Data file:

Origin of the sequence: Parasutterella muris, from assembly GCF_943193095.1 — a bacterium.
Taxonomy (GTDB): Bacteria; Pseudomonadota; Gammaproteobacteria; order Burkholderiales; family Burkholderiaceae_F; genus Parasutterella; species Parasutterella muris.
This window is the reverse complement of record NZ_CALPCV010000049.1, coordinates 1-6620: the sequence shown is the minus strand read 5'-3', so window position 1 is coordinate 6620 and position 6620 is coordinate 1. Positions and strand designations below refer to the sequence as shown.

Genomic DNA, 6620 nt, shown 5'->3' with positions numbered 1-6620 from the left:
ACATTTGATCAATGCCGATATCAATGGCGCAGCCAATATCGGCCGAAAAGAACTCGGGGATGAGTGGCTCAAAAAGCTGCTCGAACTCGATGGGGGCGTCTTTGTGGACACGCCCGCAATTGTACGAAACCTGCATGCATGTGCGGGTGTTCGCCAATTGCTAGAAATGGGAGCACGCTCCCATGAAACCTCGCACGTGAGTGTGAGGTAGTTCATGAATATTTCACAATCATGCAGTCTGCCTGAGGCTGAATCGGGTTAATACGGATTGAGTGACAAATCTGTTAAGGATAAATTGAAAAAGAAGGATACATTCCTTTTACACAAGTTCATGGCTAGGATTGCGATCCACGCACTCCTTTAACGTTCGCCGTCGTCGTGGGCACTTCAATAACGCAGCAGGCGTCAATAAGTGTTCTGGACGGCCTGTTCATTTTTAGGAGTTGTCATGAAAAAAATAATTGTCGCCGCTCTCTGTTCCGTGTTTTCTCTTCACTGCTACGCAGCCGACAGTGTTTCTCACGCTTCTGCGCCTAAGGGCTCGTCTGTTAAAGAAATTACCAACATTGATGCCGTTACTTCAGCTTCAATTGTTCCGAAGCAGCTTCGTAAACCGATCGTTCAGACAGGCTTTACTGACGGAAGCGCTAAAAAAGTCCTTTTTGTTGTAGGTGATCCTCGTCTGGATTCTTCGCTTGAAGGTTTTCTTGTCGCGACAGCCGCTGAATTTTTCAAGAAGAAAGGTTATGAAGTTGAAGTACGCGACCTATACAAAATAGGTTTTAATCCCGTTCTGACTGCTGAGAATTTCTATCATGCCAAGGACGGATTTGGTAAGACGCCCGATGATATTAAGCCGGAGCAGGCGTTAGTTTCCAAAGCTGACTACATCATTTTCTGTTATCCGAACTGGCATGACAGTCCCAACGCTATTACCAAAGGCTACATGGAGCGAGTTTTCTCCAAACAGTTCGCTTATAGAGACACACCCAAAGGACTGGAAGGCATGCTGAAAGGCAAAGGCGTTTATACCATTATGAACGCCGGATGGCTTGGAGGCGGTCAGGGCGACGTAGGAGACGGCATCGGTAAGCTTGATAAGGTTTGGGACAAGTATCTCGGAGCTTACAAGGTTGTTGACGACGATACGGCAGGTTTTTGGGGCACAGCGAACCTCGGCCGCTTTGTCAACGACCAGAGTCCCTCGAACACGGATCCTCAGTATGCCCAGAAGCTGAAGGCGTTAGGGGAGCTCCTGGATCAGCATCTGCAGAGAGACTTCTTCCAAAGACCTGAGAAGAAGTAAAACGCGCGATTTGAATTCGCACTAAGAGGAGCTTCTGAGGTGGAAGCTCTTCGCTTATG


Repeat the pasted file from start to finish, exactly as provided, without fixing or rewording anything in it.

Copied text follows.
Origin of the sequence: Parasutterella muris, from assembly GCF_943193095.1 — a bacterium.
Taxonomy (GTDB): Bacteria; Pseudomonadota; Gammaproteobacteria; order Burkholderiales; family Burkholderiaceae_F; genus Parasutterella; species Parasutterella muris.
This window is the reverse complement of record NZ_CALPCV010000049.1, coordinates 1-6620: the sequence shown is the minus strand read 5'-3', so window position 1 is coordinate 6620 and position 6620 is coordinate 1. Positions and strand designations below refer to the sequence as shown.

Genomic DNA, 6620 nt, shown 5'->3' with positions numbered 1-6620 from the left:
ACATTTGATCAATGCCGATATCAATGGCGCAGCCAATATCGGCCGAAAAGAACTCGGGGATGAGTGGCTCAAAAAGCTGCTCGAACTCGATGGGGGCGTCTTTGTGGACACGCCCGCAATTGTACGAAACCTGCATGCATGTGCGGGTGTTCGCCAATTGCTAGAAATGGGAGCACGCTCCCATGAAACCTCGCACGTGAGTGTGAGGTAGTTCATGAATATTTCACAATCATGCAGTCTGCCTGAGGCTGAATCGGGTTAATACGGATTGAGTGACAAATCTGTTAAGGATAAATTGAAAAAGAAGGATACATTCCTTTTACACAAGTTCATGGCTAGGATTGCGATCCACGCACTCCTTTAACGTTCGCCGTCGTCGTGGGCACTTCAATAACGCAGCAGGCGTCAATAAGTGTTCTGGACGGCCTGTTCATTTTTAGGAGTTGTCATGAAAAAAATAATTGTCGCCGCTCTCTGTTCCGTGTTTTCTCTTCACTGCTACGCAGCCGACAGTGTTTCTCACGCTTCTGCGCCTAAGGGCTCGTCTGTTAAAGAAATTACCAACATTGATGCCGTTACTTCAGCTTCAATTGTTCCGAAGCAGCTTCGTAAACCGATCGTTCAGACAGGCTTTACTGACGGAAGCGCTAAAAAAGTCCTTTTTGTTGTAGGTGATCCTCGTCTGGATTCTTCGCTTGAAGGTTTTCTTGTCGCGACAGCCGCTGAATTTTTCAAGAAGAAAGGTTATGAAGTTGAAGTACGCGACCTATACAAAATAGGTTTTAATCCCGTTCTGACTGCTGAGAATTTCTATCATGCCAAGGACGGATTTGGTAAGACGCCCGATGATATTAAGCCGGAGCAGGCGTTAGTTTCCAAAGCTGACTACATCATTTTCTGTTATCCGAACTGGCATGACAGTCCCAACGCTATTACCAAAGGCTACATGGAGCGAGTTTTCTCCAAACAGTTCGCTTATAGAGACACACCCAAAGGACTGGAAGGCATGCTGAAAGGCAAAGGCGTTTATACCATTATGAACGCCGGATGGCTTGGAGGCGGTCAGGGCGACGTAGGAGACGGCATCGGTAAGCTTGATAAGGTTTGGGACAAGTATCTCGGAGCTTACAAGGTTGTTGACGACGATACGGCAGGTTTTTGGGGCACAGCGAACCTCGGCCGCTTTGTCAACGACCAGAGTCCCTCGAACACGGATCCTCAGTATGCCCAGAAGCTGAAGGCGTTAGGGGAGCTCCTGGATCAGCATCTGCAGAGAGACTTCTTCCAAAGACCTGAGAAGAAGTAAAACGCGCGATTTGAATTCGCACTAAGAGGAGCTTCTGAGGTGGAAGCTCTTCGCTTATG